The perimeter fencing around Tiger Trail keeps the local mule deer from ever getting into close proximity with the tiger yards. At the former tiger habitat, we’d frequently have deer around the perimeter of the exhibit and on the trail by the catch pen, and all the cats would do was sit and stare…for hours! Our tigers have it pretty good within their yards; they have all their needs met and basically get everything served to them on a platter, so they have no real motivation to “expand their territory.” And while tigers are capable of climbing, they’re pretty inefficient at it, especially once they’re full grown.

Typically, when we see the cats walking back and forth across a smaller area, it’s because something has them particularly inspired. Often, this can be the anticipation of an upcoming training session, especially if one of their keepers is in close proximity. Sometimes, however, their excitement has more to do with the other tigers. For example, when one of our females is in estrus, we’ll often see an increase in activity from them, as well as our adult male, Teddy. Also, as the cats are still acclimating to all of their new human guests, we’ll sometimes see them become a bit more enthusiastic when they catch sight of a particular passer-by (usually one of the smaller ones!). Our guests often, albeit unknowingly, provide a great source of environmental enrichment for the tigers.

If helping to enrich the tigers sounds like fun, be sure to visit us on Tuesday, July 29, when we’ll be celebrating Global Tiger Day! We’ll have keeper talks, training demonstrations, and enrichment-building workshops, where you can create real tiger toys and then see them put to use! It will be a day not to be missed for all of our tiger fans. Be sure to come out and show your stripes!

Lori Gallo is a senior keeper at the San Diego Zoo Safari Park. Read her previous post, Tigers Adjust to New Home.

2

Hide and Seek: Followers and Tuckers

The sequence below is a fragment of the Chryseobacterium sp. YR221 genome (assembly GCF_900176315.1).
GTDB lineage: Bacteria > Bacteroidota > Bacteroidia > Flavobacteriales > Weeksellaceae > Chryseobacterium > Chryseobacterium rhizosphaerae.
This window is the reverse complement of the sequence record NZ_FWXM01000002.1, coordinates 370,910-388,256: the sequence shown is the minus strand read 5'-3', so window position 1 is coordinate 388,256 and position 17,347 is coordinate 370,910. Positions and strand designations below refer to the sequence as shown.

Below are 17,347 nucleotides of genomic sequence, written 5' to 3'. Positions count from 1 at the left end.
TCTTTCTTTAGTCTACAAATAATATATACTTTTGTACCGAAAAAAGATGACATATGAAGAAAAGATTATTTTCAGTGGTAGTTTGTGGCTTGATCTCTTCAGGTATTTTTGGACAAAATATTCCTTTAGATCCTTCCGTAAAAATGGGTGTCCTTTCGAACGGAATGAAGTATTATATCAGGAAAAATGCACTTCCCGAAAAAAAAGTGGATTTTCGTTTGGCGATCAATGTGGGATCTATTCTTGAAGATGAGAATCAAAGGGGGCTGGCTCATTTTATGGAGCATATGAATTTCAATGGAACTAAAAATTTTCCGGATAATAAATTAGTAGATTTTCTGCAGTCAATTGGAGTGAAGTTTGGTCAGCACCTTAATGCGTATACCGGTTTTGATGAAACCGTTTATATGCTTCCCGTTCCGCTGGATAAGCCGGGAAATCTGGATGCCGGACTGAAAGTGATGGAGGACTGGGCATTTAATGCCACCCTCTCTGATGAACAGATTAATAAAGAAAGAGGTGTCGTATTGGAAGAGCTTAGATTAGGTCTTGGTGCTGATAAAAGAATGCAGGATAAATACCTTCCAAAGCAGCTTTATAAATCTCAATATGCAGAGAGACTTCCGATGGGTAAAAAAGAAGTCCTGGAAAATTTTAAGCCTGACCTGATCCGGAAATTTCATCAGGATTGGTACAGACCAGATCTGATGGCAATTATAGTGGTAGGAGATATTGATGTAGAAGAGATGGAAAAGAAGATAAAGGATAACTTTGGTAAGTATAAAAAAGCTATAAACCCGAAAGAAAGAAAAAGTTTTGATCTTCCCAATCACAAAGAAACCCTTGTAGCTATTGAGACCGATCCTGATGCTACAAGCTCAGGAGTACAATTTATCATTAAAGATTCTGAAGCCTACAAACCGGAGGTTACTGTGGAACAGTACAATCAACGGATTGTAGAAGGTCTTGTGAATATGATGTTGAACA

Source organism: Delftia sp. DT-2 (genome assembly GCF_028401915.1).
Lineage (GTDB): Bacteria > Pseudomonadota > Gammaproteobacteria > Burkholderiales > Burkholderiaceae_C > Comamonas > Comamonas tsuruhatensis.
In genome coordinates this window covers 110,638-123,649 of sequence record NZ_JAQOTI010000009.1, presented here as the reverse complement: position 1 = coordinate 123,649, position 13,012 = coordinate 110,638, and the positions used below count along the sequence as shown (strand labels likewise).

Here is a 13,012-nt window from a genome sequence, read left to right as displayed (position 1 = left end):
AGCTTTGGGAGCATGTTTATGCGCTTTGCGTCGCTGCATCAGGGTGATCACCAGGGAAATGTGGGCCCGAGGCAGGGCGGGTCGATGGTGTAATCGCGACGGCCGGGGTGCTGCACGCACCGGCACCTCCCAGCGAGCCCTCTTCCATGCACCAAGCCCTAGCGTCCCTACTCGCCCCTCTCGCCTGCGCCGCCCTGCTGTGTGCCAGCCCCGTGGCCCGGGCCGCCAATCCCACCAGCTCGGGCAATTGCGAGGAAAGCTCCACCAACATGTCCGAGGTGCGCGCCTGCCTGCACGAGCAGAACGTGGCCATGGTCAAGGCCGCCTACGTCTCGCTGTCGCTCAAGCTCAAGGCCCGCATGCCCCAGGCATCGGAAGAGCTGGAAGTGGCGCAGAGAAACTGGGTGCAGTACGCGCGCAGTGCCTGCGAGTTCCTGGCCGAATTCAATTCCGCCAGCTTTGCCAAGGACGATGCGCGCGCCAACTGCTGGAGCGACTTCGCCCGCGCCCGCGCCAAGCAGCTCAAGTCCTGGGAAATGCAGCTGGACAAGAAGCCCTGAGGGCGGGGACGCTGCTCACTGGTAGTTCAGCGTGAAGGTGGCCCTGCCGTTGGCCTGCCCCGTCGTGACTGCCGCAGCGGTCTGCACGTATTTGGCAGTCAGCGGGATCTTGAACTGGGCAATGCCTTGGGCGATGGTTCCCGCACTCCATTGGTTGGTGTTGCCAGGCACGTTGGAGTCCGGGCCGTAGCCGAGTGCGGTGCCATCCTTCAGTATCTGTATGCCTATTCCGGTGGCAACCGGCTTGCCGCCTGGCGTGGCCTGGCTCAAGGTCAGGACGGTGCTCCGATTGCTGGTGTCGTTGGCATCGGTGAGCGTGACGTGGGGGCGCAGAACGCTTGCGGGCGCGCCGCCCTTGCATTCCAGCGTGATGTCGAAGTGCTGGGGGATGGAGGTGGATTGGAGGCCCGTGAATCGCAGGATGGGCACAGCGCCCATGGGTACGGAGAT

A Przewalski’s horse foal strolls next to Mom at the Safari Park.

A Przewalski’s horse foal strolls next to Mom at the Safari Park.

Spring and summer mark baby season at the San Diego Zoo Safari Park, and animal babies at the Safari Park fall into two categories: followers and tuckers. Followers walk, run, and jump within a half hour of birth. They follow their mothers and their herd. They can run from predators. A Przewalski’s foal is able to stand, walk, trot, neigh, and nibble forage on its birthday. Within a week, the foal is able to kick a predator to defend itself. A Przewalski’s foal born at the Safari Park on June 26, 2014, already forages independently in the field exhibit.

A baby gazelle is tucked against a log for safe keeping by Mom.

A baby gazelle is tucked against a log for safe keeping by Mom.

Conversely, tuckers are “tucked” near a rock, tree, or dirt mound after birth. The herd avoids the baby to keep its location secret. Even the tucker’s mother avoids her baby, only coming back a few times a day to nurse. She also moves her baby to different hidden locations to confuse predators. Tuckers are completely helpless, so they stay as still as possible and blend in to their surroundings, even if a predator approaches. Thomson’s gazelles are tuckers. They are the favorite food of cheetahs—infant gazelles don’t stand a chance against them. Gazelle mothers hide their babies in tall grasses for multiple days until they are strong enough to keep up with the herd. A “Tommy” calf born at the Park on June 19, 2014, still looks like a tan rock in the grass.